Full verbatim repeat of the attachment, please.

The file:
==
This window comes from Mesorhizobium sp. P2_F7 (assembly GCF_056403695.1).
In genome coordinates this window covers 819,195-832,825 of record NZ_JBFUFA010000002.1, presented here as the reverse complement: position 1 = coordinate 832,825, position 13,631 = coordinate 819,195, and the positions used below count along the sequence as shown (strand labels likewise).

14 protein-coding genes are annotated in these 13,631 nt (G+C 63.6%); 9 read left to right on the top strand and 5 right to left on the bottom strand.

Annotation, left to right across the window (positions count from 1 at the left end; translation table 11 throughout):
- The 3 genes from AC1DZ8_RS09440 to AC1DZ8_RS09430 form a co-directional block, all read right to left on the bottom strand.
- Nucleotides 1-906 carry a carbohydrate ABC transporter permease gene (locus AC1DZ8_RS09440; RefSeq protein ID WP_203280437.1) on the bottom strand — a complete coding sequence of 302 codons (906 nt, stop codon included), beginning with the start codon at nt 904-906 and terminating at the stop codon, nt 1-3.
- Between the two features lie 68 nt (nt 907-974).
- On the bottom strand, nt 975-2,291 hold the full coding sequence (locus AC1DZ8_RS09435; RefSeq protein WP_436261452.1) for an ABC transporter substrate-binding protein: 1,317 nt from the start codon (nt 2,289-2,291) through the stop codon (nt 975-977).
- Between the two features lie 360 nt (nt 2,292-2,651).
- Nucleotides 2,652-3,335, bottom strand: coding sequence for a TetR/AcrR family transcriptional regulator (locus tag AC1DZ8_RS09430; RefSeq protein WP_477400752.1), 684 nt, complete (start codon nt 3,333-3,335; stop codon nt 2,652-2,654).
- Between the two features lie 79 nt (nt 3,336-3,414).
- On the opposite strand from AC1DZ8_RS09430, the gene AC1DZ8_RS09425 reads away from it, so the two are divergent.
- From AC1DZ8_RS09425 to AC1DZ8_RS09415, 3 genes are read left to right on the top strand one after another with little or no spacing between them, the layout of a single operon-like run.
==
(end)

This window comes from Mesorhizobium sp. P2_F7 (assembly GCF_056403695.1).
In genome coordinates this window covers 819,195-832,825 of record NZ_JBFUFA010000002.1, presented here as the reverse complement: position 1 = coordinate 832,825, position 13,631 = coordinate 819,195, and the positions used below count along the sequence as shown (strand labels likewise).

14 protein-coding genes are annotated in these 13,631 nt (G+C 63.6%); 9 read left to right on the top strand and 5 right to left on the bottom strand.

Annotation, left to right across the window (positions count from 1 at the left end; translation table 11 throughout):
- The 3 genes from AC1DZ8_RS09440 to AC1DZ8_RS09430 form a co-directional block, all read right to left on the bottom strand.
- Nucleotides 1-906 carry a carbohydrate ABC transporter permease gene (locus AC1DZ8_RS09440; RefSeq protein ID WP_203280437.1) on the bottom strand — a complete coding sequence of 302 codons (906 nt, stop codon included), beginning with the start codon at nt 904-906 and terminating at the stop codon, nt 1-3.
- Between the two features lie 68 nt (nt 907-974).
- On the bottom strand, nt 975-2,291 hold the full coding sequence (locus AC1DZ8_RS09435; RefSeq protein WP_436261452.1) for an ABC transporter substrate-binding protein: 1,317 nt from the start codon (nt 2,289-2,291) through the stop codon (nt 975-977).
- Between the two features lie 360 nt (nt 2,292-2,651).
- Nucleotides 2,652-3,335, bottom strand: coding sequence for a TetR/AcrR family transcriptional regulator (locus tag AC1DZ8_RS09430; RefSeq protein WP_477400752.1), 684 nt, complete (start codon nt 3,333-3,335; stop codon nt 2,652-2,654).
- Between the two features lie 79 nt (nt 3,336-3,414).
- On the opposite strand from AC1DZ8_RS09430, the gene AC1DZ8_RS09425 reads away from it, so the two are divergent.
- From AC1DZ8_RS09425 to AC1DZ8_RS09415, 3 genes are read left to right on the top strand one after another with little or no spacing between them, the layout of a single operon-like run.